The Catholics do forgiveness the best.

Sit in a dark booth adjacent to a pedophile in the next booth and tell him your "sins", while he relishes every word. I imagine they love to hear about the sex-related sins the best. I'm sure they get a "rise" out of them.

Ten "Hail Mary's" gets you scott-free from just about everything.

You leave the church feeling a little less guilty for raping the neighbor's dog and the priest begins his masturbation ritual.

Ah, what a world.

Momma Moonbat said...

In defense of the Atheist debater, I have used the term "sin" in debates in reference to the deeds man commits against man and nature. Transgressions would probably be a better term, as sin by definition is a transgression against a deity. However, most of their fundy little minds can't even pronounce transgression, let alone define it. Otherwise, you've once again nailed it. The atheist actually comes across as a believer arguing with another believer as to what one must do to obtain "salvation."


Texas Mike said...

Next time, I am going to borrow from Keruso. "I reject your entire premis as unintelligable feckless twaddle!" I love it!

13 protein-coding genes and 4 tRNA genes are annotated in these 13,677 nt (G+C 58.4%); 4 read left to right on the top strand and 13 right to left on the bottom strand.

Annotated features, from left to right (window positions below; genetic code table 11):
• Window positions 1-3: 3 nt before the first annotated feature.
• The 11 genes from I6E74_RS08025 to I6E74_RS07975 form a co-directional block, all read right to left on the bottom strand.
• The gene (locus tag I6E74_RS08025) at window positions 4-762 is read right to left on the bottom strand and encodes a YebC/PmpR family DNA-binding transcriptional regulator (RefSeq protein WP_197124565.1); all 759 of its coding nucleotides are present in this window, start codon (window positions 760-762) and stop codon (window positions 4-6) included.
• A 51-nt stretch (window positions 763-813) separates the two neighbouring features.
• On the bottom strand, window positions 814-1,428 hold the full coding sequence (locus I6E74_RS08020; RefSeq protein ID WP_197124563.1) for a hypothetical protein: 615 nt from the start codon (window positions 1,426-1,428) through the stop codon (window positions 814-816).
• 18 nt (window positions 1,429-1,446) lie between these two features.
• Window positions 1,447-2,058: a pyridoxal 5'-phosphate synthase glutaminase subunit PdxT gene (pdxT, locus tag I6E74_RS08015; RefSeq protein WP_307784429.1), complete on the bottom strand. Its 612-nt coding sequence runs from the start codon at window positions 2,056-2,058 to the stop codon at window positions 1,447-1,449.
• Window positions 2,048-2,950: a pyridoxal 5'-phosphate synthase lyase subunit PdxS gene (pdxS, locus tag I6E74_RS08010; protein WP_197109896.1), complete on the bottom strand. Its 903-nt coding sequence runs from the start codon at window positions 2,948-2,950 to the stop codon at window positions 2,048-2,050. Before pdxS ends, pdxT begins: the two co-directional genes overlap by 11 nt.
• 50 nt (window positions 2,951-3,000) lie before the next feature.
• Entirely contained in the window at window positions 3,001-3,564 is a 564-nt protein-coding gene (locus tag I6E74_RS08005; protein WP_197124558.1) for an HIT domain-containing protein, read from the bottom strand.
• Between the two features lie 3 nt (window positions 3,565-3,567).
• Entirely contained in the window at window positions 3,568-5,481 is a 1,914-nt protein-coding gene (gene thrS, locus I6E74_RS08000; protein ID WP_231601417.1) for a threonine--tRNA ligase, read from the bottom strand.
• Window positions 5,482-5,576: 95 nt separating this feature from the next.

Rachelle said...

Love this post and the comments. :) I also like when a religionist uses the word "G/god"--so I can ask "which one out of the many thousands are you referring to?" LOL!

longhorn believer said...

"Finally, sin is a theological concept that I reject as an ancient way of controlling people by proffering an offended god." Love that! 

Okay, I'm just going to throw this out there. Most everyone who has commented seems to agree that debating with religionists is mostly a waste of time because there is no common ground on which to start. Isn't it still important to keep some kind of dialogue going? For the sake of needing to have other arguments which ARE important like the separation of church and state? Keeping those debates alive which ARE important to atheists might depend on continuing the debates which are NOT important to an atheist, but may be important to a theist. I would compare it to the U.S. keeping dialogue open with  countries like Iran and North Korea who are diametrically opposed to everything the U.S. stands for, but for the sake of keeping war from breaking out, we still have diplomatic relations with them.